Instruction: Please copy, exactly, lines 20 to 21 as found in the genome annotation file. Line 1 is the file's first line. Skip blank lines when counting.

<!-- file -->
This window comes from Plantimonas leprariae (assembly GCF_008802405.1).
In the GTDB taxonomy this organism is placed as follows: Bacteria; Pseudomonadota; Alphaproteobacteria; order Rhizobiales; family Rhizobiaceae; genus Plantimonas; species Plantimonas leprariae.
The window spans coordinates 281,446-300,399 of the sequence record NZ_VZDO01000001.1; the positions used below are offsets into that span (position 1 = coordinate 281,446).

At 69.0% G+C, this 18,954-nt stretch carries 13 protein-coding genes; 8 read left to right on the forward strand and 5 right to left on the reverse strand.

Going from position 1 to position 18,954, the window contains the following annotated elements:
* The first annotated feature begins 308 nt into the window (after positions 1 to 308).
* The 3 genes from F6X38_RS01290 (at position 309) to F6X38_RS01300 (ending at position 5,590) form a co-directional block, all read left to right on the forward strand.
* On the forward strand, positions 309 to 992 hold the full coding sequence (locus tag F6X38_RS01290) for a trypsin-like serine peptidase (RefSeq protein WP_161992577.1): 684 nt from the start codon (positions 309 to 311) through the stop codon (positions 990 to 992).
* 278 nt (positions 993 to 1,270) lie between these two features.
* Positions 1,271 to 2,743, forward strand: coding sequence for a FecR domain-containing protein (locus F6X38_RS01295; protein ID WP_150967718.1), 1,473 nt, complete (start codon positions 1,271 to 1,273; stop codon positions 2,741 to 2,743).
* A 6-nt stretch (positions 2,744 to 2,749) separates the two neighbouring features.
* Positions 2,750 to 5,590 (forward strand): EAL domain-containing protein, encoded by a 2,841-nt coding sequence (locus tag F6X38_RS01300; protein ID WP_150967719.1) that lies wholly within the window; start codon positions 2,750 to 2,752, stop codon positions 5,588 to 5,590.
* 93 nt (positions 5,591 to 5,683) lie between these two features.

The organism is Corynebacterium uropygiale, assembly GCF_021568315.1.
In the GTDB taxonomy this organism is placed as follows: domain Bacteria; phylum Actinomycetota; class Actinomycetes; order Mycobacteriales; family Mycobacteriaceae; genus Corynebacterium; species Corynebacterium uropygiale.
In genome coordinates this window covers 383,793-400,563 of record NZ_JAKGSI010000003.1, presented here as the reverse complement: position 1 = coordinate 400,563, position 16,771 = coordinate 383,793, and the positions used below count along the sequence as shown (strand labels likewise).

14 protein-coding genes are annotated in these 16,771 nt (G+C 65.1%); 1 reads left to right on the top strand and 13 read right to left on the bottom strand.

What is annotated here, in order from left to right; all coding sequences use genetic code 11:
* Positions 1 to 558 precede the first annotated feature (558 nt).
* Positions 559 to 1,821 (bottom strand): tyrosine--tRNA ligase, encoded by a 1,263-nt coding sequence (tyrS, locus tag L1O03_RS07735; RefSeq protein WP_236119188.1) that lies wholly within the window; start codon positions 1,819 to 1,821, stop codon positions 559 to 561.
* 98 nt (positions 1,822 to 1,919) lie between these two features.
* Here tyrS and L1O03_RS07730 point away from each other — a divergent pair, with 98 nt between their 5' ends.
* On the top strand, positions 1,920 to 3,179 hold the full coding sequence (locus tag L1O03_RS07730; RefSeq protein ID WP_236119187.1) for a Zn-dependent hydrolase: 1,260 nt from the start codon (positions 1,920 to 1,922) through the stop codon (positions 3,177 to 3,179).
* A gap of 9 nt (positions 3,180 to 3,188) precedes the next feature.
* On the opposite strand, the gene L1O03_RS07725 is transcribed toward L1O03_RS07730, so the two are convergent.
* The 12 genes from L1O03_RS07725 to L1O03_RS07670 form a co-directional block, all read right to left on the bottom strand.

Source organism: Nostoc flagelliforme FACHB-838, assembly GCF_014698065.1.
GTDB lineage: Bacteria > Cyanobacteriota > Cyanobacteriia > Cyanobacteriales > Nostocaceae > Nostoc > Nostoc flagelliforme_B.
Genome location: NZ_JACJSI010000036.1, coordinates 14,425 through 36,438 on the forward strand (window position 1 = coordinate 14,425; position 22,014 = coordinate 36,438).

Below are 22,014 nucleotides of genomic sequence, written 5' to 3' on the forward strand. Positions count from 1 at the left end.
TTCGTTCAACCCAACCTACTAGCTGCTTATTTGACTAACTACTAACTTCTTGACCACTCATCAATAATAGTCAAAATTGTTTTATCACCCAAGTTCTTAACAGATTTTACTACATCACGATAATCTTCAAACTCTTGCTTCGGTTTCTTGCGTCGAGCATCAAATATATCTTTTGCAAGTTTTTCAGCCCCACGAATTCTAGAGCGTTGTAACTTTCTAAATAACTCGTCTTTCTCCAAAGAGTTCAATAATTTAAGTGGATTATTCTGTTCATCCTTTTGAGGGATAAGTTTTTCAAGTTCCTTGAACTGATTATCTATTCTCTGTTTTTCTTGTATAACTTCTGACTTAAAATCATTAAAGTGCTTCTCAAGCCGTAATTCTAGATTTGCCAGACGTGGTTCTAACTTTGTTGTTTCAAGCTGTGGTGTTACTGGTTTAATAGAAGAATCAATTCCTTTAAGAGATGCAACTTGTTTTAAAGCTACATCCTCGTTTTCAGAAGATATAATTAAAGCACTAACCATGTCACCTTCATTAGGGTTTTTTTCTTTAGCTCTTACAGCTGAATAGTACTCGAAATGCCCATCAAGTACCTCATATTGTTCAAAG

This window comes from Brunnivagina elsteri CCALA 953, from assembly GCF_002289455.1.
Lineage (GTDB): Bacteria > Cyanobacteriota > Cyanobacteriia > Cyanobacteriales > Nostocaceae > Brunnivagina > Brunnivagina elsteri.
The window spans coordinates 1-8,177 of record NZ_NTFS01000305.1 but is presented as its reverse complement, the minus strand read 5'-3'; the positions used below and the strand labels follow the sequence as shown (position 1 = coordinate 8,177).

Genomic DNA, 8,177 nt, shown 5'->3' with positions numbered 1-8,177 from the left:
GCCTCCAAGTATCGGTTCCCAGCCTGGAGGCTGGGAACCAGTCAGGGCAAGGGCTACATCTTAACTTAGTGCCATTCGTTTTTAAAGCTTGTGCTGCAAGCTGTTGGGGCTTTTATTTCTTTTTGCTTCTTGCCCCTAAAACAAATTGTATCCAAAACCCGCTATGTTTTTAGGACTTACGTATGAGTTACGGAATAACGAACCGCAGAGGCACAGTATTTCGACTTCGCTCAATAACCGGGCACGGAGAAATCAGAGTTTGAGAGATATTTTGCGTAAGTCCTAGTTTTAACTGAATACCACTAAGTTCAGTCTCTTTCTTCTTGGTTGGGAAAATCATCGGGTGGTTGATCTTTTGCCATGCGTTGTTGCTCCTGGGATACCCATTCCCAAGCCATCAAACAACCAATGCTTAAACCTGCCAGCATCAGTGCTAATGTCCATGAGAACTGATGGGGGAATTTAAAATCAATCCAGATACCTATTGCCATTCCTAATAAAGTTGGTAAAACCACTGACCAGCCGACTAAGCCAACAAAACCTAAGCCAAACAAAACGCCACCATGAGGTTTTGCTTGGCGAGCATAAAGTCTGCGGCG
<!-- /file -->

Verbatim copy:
* Positions 559 to 1,821 (bottom strand): tyrosine--tRNA ligase, encoded by a 1,263-nt coding sequence (tyrS, locus tag L1O03_RS07735; RefSeq protein WP_236119188.1) that lies wholly within the window; start codon positions 1,819 to 1,821, stop codon positions 559 to 561.
* 98 nt (positions 1,822 to 1,919) lie between these two features.